Sustainable Living Practices from a Developing Country
Fans of the eco-friendly lifestyle are discovering practices that developing countries have been doing for years revealing how some changes do not require much effort.
The eco-friendly lifestyle has been growing in popularity in the past years due to people being more aware of how dangerous some of their habits can be for the environment. Influencers have even caught on to the trend to educate and earn. Now, as more content creators from affluent cultures share their eco-friendly practices, it became evident to me, as a viewer from a developing country, that people from these places can be very wasteful. This impression has gotten even worse as the COVID-19 situation arose.
Tissue Paper Substitutes
When it was reported that people were fighting to buy math problem amounts of tissue due to the quarantine, it felt like an exaggeration. I thought the media was just messing with the public to scare them. But no, it was real. People fought over packs, leaving none for those who need them. Those who weren’t able to get their share discovered alternatives, such as:
Washing your butt instead of just wiping it after you take a poop.
Using handkerchiefs or towels to wipe your face.
Cutting up old cloth and towels to wipe surfaces.
Using metal strainers to drain excess oil in your fried food.
As someone who has been doing these since I was a kid, it was odd to see that others are only doing them now. Tissue isn’t as necessary in the more rural areas in my country and the practices are not new at all.
I have recently encountered a post that talked about using a bucket and a dipper when taking a shower as if it is a new discovery. They had a right to feel that way since it is not something of common knowledge but as someone who has done this all their life, it was strange to see people thinking it is a recent innovation.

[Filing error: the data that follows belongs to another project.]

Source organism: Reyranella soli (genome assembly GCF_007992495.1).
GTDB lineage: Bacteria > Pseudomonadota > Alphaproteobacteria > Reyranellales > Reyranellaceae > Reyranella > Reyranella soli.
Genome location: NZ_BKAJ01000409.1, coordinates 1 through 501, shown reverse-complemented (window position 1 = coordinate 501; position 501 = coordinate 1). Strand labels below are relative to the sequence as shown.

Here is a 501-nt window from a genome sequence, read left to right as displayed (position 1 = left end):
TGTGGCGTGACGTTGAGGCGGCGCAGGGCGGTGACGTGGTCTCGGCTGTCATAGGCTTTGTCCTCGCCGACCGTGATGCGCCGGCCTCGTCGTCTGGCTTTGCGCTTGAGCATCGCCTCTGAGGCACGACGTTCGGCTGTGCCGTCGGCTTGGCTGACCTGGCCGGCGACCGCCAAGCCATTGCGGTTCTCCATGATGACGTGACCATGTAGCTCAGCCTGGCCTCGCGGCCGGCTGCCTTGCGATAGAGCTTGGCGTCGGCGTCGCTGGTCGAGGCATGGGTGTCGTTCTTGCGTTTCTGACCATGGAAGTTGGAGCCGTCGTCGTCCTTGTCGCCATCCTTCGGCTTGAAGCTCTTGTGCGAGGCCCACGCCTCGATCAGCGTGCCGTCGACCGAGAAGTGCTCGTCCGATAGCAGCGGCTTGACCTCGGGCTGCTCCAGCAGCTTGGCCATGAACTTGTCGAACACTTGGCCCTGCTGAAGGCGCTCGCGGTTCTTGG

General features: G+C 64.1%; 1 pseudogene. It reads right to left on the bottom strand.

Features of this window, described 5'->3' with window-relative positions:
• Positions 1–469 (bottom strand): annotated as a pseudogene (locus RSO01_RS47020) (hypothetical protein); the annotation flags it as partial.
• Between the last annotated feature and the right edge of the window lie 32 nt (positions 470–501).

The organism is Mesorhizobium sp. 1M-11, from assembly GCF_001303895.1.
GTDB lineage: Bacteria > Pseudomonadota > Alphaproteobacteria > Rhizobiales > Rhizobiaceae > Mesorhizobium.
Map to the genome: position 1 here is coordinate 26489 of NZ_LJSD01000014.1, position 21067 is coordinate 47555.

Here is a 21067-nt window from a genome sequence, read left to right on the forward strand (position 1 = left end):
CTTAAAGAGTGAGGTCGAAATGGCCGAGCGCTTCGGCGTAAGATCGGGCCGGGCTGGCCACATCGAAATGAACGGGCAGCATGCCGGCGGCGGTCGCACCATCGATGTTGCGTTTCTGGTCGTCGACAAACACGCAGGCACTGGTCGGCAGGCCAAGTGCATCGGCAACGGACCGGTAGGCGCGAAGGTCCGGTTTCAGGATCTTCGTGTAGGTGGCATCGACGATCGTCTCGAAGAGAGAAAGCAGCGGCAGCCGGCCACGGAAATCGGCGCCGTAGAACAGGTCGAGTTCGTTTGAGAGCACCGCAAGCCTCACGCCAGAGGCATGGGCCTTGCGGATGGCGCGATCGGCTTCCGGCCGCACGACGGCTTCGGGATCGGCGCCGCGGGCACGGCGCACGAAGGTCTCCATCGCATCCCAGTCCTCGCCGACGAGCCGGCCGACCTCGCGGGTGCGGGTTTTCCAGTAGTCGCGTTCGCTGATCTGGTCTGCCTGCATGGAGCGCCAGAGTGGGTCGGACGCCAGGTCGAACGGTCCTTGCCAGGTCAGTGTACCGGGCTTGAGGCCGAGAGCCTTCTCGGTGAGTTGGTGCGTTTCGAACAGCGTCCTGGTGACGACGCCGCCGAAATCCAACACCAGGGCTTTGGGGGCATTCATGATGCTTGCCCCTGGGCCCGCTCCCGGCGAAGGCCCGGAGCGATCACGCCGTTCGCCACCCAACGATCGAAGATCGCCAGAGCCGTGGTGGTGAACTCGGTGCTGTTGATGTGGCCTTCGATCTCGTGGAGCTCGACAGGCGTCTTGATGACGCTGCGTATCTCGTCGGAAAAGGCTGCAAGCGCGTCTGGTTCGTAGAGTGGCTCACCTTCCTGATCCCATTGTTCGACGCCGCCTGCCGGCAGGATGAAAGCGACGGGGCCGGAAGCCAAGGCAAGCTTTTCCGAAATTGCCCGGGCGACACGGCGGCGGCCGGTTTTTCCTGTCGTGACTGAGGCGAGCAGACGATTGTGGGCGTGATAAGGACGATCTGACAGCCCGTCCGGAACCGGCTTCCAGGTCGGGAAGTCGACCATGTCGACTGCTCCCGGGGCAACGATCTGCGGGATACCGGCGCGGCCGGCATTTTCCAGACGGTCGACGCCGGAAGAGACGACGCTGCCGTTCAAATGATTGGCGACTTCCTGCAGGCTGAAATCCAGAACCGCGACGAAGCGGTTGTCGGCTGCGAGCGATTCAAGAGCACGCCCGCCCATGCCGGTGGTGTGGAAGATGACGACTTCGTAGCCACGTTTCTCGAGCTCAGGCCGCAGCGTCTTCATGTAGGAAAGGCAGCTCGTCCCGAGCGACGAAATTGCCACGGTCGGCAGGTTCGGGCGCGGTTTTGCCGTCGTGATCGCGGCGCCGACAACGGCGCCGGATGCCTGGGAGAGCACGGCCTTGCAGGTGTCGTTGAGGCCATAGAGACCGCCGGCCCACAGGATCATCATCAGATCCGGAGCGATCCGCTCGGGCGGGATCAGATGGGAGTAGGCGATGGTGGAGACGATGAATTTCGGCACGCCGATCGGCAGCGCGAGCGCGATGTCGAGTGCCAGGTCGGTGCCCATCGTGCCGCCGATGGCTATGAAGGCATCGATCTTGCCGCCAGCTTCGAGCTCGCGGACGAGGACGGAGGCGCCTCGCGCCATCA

This practice limits your water consumption as it tricks you to only use what is in front of you unlike when you’re using a shower-head where you keep it running without noticing how much water you are using.
Bring Your Own Bag to the Market
Single-use plastic is the biggest enemy of the eco-conscious people and the wet market is one of its biggest contributors. To avoid the use of these, it is highly advisable that you bring your own eco-bag so you can just stack them in there rather than in individual plastic bags.
The older citizens of my city have been doing this before sustainable living became a thing. They, especially the more seasoned ladies, would even have their own bags weaved from dried leaves.
I do not think it is wrong that people of developed countries are adapting to a more sustainable lifestyle. It is very good for the environment that more people are making the switch. However, it does open your eyes to how much people do not care about resources when they have a lot of it.
What I’m getting at in this article is that those who want to live sustainably might learn a thing or two from people who actually have limited resources about how to make the most of it.